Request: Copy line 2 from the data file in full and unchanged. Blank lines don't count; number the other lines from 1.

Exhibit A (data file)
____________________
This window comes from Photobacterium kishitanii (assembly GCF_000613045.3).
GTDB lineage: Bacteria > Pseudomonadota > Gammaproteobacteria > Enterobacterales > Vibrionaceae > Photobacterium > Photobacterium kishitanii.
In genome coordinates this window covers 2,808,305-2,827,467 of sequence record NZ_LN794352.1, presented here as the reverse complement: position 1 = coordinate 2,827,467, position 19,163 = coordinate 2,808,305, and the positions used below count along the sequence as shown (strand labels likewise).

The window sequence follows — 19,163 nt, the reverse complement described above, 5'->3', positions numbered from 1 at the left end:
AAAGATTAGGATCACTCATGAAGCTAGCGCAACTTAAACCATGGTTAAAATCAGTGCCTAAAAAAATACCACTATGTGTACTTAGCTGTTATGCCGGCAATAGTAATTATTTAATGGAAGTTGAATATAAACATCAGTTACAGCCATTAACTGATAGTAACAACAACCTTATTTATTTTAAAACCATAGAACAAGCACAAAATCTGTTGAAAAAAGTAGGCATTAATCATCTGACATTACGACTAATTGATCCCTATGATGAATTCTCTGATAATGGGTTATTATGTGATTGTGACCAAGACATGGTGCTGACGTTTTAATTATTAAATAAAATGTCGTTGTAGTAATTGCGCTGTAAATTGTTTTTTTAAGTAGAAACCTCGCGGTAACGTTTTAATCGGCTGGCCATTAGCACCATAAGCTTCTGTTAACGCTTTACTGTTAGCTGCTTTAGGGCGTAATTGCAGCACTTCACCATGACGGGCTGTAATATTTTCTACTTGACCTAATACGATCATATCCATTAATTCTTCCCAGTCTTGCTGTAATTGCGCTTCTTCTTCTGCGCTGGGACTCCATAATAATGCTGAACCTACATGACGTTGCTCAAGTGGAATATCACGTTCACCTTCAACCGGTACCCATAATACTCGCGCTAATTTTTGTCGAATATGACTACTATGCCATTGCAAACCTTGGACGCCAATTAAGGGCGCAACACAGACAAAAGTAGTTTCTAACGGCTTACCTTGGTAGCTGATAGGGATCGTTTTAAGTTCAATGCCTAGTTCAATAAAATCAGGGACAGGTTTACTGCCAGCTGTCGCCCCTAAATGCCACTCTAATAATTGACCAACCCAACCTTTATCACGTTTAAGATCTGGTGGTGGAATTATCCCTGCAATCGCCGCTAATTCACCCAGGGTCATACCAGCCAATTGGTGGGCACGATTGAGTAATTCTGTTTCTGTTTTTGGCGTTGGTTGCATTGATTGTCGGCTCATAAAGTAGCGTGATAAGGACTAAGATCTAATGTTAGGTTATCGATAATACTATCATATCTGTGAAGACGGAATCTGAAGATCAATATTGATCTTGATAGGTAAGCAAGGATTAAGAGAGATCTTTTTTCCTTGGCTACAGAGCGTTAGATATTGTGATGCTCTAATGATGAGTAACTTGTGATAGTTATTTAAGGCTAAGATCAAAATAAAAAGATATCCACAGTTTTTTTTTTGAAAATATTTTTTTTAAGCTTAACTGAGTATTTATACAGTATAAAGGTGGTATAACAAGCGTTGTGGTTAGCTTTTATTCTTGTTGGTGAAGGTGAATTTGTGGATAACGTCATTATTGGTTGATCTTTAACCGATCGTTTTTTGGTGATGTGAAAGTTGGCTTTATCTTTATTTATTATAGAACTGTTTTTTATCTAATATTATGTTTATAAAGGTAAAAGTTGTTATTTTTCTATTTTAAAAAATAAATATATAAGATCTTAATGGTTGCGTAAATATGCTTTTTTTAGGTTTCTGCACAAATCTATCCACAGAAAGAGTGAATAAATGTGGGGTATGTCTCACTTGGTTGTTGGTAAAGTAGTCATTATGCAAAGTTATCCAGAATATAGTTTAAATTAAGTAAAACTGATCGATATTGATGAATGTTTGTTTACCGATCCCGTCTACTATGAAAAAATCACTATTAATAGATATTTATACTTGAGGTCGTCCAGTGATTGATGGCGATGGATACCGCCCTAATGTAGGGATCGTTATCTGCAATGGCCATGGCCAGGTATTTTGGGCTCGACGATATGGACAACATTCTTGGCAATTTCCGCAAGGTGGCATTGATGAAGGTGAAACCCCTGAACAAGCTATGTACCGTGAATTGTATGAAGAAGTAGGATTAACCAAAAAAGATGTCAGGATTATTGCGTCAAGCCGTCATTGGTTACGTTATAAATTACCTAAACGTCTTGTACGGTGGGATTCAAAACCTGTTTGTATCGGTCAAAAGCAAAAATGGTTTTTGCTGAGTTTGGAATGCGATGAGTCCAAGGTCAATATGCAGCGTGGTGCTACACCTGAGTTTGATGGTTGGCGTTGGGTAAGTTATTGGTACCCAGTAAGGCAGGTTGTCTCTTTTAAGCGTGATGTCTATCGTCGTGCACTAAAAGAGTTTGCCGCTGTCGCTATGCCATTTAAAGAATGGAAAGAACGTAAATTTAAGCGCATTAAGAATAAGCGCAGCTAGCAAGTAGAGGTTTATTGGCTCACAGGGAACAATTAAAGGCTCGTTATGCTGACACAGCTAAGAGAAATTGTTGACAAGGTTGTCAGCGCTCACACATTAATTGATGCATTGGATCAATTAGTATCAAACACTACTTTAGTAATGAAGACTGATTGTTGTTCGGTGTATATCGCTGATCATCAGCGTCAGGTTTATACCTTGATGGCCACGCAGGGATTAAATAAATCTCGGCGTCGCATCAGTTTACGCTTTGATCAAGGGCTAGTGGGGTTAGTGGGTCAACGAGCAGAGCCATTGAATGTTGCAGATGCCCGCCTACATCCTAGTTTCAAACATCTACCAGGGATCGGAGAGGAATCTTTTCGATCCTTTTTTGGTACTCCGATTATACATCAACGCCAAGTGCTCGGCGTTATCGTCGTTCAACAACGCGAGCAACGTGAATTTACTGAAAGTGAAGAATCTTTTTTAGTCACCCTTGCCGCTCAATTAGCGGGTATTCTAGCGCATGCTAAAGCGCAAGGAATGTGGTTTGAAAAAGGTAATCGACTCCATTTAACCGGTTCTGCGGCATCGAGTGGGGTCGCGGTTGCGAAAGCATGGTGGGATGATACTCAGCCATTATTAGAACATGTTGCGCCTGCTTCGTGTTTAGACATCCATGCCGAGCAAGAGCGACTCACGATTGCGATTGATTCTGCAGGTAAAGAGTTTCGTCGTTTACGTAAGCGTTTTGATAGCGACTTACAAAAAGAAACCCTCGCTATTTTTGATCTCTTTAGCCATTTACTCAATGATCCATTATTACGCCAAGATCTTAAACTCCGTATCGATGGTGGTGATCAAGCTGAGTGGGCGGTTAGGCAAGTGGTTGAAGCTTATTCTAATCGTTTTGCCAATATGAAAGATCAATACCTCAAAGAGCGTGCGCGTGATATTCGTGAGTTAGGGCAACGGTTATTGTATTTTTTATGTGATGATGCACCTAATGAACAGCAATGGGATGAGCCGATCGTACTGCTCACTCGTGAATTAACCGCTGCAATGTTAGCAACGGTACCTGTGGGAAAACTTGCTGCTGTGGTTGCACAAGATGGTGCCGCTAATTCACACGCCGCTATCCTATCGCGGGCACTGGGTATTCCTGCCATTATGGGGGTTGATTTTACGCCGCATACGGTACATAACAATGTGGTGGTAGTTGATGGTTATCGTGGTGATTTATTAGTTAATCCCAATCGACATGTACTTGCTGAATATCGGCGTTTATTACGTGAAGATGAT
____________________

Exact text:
GTDB lineage: Bacteria > Pseudomonadota > Gammaproteobacteria > Enterobacterales > Vibrionaceae > Photobacterium > Photobacterium kishitanii.